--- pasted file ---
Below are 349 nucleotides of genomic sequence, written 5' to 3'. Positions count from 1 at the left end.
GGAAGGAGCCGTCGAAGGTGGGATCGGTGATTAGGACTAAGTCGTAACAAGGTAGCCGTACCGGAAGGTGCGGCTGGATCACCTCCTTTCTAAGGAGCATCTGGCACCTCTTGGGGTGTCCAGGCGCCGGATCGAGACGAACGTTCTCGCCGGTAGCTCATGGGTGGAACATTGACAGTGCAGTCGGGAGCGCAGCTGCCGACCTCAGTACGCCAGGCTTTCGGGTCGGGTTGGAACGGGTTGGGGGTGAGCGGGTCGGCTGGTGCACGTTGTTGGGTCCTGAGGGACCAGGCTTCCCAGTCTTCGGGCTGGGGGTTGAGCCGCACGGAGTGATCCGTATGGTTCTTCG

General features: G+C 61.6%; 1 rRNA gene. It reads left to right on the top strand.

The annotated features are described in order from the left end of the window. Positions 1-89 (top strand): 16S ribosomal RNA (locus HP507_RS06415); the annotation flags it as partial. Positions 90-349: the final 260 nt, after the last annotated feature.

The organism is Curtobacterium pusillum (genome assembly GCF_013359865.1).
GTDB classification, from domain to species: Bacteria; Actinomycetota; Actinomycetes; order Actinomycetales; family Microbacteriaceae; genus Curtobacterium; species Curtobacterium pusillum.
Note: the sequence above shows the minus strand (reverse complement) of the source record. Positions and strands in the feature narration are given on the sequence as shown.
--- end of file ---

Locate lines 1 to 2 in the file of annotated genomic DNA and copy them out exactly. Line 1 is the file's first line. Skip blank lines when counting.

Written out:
Below are 349 nucleotides of genomic sequence, written 5' to 3'. Positions count from 1 at the left end.
GGAAGGAGCCGTCGAAGGTGGGATCGGTGATTAGGACTAAGTCGTAACAAGGTAGCCGTACCGGAAGGTGCGGCTGGATCACCTCCTTTCTAAGGAGCATCTGGCACCTCTTGGGGTGTCCAGGCGCCGGATCGAGACGAACGTTCTCGCCGGTAGCTCATGGGTGGAACATTGACAGTGCAGTCGGGAGCGCAGCTGCCGACCTCAGTACGCCAGGCTTTCGGGTCGGGTTGGAACGGGTTGGGGGTGAGCGGGTCGGCTGGTGCACGTTGTTGGGTCCTGAGGGACCAGGCTTCCCAGTCTTCGGGCTGGGGGTTGAGCCGCACGGAGTGATCCGTATGGTTCTTCG